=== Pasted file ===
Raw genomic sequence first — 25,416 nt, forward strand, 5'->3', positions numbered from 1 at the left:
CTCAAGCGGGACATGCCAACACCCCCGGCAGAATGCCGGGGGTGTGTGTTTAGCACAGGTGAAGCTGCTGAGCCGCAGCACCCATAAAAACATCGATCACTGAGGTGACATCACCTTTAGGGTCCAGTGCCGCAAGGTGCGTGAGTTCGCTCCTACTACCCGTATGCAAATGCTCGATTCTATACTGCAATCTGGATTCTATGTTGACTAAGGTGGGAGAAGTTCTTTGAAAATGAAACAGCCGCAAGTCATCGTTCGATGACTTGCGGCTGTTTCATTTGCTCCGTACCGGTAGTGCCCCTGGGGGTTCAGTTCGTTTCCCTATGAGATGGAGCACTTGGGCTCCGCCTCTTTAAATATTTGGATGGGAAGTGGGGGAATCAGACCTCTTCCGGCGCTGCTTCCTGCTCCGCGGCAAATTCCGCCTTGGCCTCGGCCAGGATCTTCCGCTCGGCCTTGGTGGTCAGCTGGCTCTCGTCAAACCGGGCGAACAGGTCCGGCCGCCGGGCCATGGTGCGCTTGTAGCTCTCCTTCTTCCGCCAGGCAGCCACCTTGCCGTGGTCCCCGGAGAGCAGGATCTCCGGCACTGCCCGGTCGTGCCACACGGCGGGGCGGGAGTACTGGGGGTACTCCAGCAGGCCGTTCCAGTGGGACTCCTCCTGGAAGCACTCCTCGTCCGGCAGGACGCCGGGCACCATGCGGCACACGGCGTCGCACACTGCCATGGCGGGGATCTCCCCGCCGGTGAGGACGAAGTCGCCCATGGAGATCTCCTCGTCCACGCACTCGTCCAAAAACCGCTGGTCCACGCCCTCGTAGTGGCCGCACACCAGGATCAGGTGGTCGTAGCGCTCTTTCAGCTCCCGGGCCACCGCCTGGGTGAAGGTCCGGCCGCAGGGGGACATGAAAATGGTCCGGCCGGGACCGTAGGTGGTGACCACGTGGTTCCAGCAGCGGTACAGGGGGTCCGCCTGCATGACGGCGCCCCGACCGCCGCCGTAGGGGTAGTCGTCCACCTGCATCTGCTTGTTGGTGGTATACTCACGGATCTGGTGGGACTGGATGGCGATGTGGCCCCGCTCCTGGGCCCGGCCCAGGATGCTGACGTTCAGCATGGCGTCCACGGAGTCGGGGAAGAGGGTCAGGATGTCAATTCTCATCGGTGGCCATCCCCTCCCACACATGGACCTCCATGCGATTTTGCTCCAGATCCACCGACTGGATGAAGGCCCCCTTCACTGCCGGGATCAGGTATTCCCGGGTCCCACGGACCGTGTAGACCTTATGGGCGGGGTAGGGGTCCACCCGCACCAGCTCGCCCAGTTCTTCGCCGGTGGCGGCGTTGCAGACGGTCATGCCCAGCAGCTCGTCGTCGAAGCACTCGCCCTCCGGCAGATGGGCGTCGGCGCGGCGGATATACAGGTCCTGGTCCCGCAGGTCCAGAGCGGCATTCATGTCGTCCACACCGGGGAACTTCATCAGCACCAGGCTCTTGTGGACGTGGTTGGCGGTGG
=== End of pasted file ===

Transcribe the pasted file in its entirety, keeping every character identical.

Raw genomic sequence first — 25,416 nt, forward strand, 5'->3', positions numbered from 1 at the left:
CTCAAGCGGGACATGCCAACACCCCCGGCAGAATGCCGGGGGTGTGTGTTTAGCACAGGTGAAGCTGCTGAGCCGCAGCACCCATAAAAACATCGATCACTGAGGTGACATCACCTTTAGGGTCCAGTGCCGCAAGGTGCGTGAGTTCGCTCCTACTACCCGTATGCAAATGCTCGATTCTATACTGCAATCTGGATTCTATGTTGACTAAGGTGGGAGAAGTTCTTTGAAAATGAAACAGCCGCAAGTCATCGTTCGATGACTTGCGGCTGTTTCATTTGCTCCGTACCGGTAGTGCCCCTGGGGGTTCAGTTCGTTTCCCTATGAGATGGAGCACTTGGGCTCCGCCTCTTTAAATATTTGGATGGGAAGTGGGGGAATCAGACCTCTTCCGGCGCTGCTTCCTGCTCCGCGGCAAATTCCGCCTTGGCCTCGGCCAGGATCTTCCGCTCGGCCTTGGTGGTCAGCTGGCTCTCGTCAAACCGGGCGAACAGGTCCGGCCGCCGGGCCATGGTGCGCTTGTAGCTCTCCTTCTTCCGCCAGGCAGCCACCTTGCCGTGGTCCCCGGAGAGCAGGATCTCCGGCACTGCCCGGTCGTGCCACACGGCGGGGCGGGAGTACTGGGGGTACTCCAGCAGGCCGTTCCAGTGGGACTCCTCCTGGAAGCACTCCTCGTCCGGCAGGACGCCGGGCACCATGCGGCACACGGCGTCGCACACTGCCATGGCGGGGATCTCCCCGCCGGTGAGGACGAAGTCGCCCATGGAGATCTCCTCGTCCACGCACTCGTCCAAAAACCGCTGGTCCACGCCCTCGTAGTGGCCGCACACCAGGATCAGGTGGTCGTAGCGCTCTTTCAGCTCCCGGGCCACCGCCTGGGTGAAGGTCCGGCCGCAGGGGGACATGAAAATGGTCCGGCCGGGACCGTAGGTGGTGACCACGTGGTTCCAGCAGCGGTACAGGGGGTCCGCCTGCATGACGGCGCCCCGACCGCCGCCGTAGGGGTAGTCGTCCACCTGCATCTGCTTGTTGGTGGTATACTCACGGATCTGGTGGGACTGGATGGCGATGTGGCCCCGCTCCTGGGCCCGGCCCAGGATGCTGACGTTCAGCATGGCGTCCACGGAGTCGGGGAAGAGGGTCAGGATGTCAATTCTCATCGGTGGCCATCCCCTCCCACACATGGACCTCCATGCGATTTTGCTCCAGATCCACCGACTGGATGAAGGCCCCCTTCACTGCCGGGATCAGGTATTCCCGGGTCCCACGGACCGTGTAGACCTTATGGGCGGGGTAGGGGTCCACCCGCACCAGCTCGCCCAGTTCTTCGCCGGTGGCGGCGTTGCAGACGGTCATGCCCAGCAGCTCGTCGTCGAAGCACTCGCCCTCCGGCAGATGGGCGTCGGCGCGGCGGATATACAGGTCCTGGTCCCGCAGGTCCAGAGCGGCATTCATGTCGTCCACACCGGGGAACTTCATCAGCACCAGGCTCTTGTGGACGTGGTTGGCGGTGG